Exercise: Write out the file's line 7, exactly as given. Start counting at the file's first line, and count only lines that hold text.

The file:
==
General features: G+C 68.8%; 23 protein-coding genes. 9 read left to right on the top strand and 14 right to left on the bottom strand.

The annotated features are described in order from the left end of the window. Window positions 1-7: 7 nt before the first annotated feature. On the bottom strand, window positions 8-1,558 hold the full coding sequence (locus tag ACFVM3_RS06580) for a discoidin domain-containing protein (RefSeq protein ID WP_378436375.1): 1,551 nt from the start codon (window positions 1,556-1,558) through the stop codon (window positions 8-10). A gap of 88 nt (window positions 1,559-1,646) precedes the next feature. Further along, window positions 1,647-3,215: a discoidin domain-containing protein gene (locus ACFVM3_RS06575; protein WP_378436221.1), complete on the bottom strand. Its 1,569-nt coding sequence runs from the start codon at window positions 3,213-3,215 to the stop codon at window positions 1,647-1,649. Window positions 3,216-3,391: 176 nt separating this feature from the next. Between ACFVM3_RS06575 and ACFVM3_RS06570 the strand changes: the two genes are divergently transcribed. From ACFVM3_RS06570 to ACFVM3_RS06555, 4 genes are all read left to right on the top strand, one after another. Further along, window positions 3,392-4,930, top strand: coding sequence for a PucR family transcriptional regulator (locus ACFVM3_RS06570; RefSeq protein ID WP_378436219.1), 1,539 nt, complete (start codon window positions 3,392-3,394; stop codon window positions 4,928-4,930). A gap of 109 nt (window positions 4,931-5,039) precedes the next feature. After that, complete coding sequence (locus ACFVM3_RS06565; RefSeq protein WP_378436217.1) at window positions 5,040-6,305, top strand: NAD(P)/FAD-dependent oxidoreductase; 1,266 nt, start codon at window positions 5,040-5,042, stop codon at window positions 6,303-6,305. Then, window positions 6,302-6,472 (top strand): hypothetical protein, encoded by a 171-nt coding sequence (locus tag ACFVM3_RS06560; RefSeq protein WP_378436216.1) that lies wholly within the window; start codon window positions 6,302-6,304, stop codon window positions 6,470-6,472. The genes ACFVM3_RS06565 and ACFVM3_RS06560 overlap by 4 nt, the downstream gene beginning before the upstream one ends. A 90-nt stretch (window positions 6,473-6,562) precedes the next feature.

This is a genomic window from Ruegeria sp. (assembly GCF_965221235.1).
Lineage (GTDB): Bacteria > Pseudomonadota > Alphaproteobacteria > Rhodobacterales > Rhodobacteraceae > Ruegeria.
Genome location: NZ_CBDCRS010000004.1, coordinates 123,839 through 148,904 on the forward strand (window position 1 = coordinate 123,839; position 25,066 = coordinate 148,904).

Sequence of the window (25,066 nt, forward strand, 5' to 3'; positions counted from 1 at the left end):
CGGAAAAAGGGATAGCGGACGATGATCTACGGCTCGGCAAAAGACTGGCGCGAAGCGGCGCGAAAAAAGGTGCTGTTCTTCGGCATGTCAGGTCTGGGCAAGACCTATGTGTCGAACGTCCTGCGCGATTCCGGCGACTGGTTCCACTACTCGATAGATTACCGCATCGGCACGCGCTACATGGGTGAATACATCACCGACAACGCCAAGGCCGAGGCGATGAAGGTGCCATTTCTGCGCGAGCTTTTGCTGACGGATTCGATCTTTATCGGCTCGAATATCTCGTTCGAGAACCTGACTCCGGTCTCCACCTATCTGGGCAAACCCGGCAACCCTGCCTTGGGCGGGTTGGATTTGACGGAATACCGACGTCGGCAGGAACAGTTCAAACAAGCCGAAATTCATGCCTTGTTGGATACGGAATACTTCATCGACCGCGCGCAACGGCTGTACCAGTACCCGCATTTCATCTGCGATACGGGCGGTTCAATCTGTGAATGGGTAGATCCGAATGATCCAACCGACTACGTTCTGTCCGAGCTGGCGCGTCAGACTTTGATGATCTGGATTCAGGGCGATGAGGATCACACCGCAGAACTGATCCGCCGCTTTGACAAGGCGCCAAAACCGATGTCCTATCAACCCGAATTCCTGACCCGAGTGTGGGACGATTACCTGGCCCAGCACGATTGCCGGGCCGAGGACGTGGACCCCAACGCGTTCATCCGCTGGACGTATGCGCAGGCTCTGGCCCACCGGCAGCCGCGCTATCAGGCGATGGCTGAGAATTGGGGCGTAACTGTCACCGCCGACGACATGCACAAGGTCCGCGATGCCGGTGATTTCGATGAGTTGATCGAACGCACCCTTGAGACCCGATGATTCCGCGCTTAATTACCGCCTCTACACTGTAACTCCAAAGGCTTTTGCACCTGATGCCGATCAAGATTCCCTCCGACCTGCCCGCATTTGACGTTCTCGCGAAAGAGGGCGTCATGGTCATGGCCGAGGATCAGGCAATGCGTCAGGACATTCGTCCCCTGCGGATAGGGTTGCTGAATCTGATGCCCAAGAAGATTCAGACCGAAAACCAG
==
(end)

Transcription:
CGGAAAAAGGGATAGCGGACGATGATCTACGGCTCGGCAAAAGACTGGCGCGAAGCGGCGCGAAAAAAGGTGCTGTTCTTCGGCATGTCAGGTCTGGGCAAGACCTATGTGTCGAACGTCCTGCGCGATTCCGGCGACTGGTTCCACTACTCGATAGATTACCGCATCGGCACGCGCTACATGGGTGAATACATCACCGACAACGCCAAGGCCGAGGCGATGAAGGTGCCATTTCTGCGCGAGCTTTTGCTGACGGATTCGATCTTTATCGGCTCGAATATCTCGTTCGAGAACCTGACTCCGGTCTCCACCTATCTGGGCAAACCCGGCAACCCTGCCTTGGGCGGGTTGGATTTGACGGAATACCGACGTCGGCAGGAACAGTTCAAACAAGCCGAAATTCATGCCTTGTTGGATACGGAATACTTCATCGACCGCGCGCAACGGCTGTACCAGTACCCGCATTTCATCTGCGATACGGGCGGTTCAATCTGTGAATGGGTAGATCCGAATGATCCAACCGACTACGTTCTGTCCGAGCTGGCGCGTCAGACTTTGATGATCTGGATTCAGGGCGATGAGGATCACACCGCAGAACTGATCCGCCGCTTTGACAAGGCGCCAAAACCGATGTCCTATCAACCCGAATTCCTGACCCGAGTGTGGGACGATTACCTGGCCCAGCACGATTGCCGGGCCGAGGACGTGGACCCCAACGCGTTCATCCGCTGGACGTATGCGCAGGCTCTGGCCCACCGGCAGCCGCGCTATCAGGCGATGGCTGAGAATTGGGGCGTAACTGTCACCGCCGACGACATGCACAAGGTCCGCGATGCCGGTGATTTCGATGAGTTGATCGAACGCACCCTTGAGACCCGATGATTCCGCGCTTAATTACCGCCTCTACACTGTAACTCCAAAGGCTTTTGCACCTGATGCCGATCAAGATTCCCTCCGACCTGCCCGCATTTGACGTTCTCGCGAAAGAGGGCGTCATGGTCATGGCCGAGGATCAGGCAATGCGTCAGGACATTCGTCCCCTGCGGATAGGGTTGCTGAATCTGATGCCCAAGAAGATTCAGACCGAAAACCAG